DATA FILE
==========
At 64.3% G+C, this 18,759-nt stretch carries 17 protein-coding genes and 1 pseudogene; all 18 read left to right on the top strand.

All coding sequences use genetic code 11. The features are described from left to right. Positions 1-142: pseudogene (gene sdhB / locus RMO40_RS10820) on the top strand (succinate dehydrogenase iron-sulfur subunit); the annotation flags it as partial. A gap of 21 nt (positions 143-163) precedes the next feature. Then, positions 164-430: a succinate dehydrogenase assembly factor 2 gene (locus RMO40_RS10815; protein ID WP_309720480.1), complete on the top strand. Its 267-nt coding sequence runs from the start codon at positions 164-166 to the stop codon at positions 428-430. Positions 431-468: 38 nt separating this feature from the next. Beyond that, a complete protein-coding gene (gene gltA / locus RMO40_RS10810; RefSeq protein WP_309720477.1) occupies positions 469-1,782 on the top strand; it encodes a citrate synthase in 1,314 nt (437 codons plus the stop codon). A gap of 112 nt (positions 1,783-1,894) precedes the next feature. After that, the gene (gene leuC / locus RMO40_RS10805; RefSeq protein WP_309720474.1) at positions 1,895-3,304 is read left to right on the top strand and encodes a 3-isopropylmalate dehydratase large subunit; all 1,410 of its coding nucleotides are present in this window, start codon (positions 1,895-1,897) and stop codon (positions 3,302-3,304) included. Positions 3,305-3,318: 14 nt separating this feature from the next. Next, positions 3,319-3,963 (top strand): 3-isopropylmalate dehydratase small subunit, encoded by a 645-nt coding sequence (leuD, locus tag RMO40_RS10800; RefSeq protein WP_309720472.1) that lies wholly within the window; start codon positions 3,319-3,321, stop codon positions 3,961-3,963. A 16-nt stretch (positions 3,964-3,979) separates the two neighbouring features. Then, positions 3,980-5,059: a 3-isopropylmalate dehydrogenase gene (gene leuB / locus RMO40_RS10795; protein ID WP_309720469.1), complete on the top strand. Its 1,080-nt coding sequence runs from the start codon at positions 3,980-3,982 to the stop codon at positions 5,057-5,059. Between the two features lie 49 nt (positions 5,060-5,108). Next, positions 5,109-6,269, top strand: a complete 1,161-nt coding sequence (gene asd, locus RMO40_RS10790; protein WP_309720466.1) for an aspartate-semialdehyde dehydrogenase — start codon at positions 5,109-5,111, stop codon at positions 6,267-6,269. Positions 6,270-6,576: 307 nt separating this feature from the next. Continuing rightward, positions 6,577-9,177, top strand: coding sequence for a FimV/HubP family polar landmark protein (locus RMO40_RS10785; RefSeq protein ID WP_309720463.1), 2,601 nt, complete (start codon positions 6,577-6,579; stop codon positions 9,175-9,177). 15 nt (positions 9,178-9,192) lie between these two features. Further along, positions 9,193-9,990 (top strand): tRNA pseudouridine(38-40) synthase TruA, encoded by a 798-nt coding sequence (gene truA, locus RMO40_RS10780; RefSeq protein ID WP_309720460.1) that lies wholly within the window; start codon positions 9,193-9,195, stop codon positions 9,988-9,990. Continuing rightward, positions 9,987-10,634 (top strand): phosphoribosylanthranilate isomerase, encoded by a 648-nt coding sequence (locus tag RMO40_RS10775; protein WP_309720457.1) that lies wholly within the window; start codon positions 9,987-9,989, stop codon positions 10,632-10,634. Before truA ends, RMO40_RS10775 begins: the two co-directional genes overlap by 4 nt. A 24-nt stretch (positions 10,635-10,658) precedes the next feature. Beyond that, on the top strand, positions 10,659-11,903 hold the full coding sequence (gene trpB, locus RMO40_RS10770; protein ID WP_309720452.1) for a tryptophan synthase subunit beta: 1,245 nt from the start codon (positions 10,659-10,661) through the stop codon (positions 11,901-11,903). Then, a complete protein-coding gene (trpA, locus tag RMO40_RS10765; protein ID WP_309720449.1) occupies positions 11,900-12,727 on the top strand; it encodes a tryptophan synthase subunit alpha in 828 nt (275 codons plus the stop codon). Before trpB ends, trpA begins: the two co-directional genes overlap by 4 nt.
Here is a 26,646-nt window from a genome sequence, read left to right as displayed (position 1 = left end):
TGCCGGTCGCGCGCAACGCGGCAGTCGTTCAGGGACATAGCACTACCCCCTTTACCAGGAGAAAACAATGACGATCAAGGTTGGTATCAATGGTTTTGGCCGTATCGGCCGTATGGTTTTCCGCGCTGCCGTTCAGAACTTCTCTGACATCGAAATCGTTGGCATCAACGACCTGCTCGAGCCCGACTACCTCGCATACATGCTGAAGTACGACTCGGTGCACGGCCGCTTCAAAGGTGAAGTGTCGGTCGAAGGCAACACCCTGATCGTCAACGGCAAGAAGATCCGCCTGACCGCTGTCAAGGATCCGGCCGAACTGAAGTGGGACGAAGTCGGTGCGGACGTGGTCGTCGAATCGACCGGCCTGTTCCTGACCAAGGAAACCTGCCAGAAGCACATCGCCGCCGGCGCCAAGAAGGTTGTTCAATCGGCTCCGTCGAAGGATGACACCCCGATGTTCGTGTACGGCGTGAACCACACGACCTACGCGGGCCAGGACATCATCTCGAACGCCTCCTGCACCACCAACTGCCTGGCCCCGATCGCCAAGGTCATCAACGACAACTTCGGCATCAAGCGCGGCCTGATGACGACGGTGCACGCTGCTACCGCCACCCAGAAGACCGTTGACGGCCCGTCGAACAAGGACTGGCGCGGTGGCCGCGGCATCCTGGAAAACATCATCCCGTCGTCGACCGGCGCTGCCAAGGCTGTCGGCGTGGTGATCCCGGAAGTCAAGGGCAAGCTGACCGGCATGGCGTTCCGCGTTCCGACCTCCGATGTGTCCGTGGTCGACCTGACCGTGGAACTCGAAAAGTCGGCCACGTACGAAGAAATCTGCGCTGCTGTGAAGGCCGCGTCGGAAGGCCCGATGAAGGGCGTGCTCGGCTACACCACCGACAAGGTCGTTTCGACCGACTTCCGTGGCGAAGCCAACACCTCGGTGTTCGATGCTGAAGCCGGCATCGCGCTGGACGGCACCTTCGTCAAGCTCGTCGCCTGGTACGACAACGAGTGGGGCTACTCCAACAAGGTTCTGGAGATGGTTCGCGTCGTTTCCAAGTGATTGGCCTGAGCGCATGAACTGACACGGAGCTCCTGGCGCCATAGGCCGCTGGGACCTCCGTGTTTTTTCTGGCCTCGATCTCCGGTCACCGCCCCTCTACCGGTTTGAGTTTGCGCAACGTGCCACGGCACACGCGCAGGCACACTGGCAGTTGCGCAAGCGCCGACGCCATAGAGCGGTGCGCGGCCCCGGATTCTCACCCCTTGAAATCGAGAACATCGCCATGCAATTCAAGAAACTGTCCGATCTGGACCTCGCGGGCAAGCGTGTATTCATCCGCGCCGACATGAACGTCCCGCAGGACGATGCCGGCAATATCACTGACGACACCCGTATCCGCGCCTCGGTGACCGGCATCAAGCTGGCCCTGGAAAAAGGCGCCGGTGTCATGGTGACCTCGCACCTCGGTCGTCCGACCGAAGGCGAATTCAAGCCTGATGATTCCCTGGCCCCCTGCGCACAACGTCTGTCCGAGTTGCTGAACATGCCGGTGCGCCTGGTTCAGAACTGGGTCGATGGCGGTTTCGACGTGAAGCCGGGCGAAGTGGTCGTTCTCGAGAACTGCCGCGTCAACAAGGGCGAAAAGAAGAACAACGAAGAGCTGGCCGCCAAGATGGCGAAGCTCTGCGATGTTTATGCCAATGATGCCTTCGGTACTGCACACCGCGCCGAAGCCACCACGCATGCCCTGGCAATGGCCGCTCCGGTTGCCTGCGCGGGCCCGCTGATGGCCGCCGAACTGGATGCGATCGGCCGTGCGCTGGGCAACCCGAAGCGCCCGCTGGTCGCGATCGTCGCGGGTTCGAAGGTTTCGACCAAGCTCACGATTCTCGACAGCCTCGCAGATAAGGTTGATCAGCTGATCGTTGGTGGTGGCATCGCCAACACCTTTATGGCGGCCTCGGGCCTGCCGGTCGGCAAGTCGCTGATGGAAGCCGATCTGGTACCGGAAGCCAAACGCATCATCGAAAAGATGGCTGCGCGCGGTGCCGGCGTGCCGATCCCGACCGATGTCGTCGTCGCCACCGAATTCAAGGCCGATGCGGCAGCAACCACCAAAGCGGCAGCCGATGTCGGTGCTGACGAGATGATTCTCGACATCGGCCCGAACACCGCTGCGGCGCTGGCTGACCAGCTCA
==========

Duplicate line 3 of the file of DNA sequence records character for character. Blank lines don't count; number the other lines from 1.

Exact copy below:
Here is a 26,646-nt window from a genome sequence, read left to right as displayed (position 1 = left end):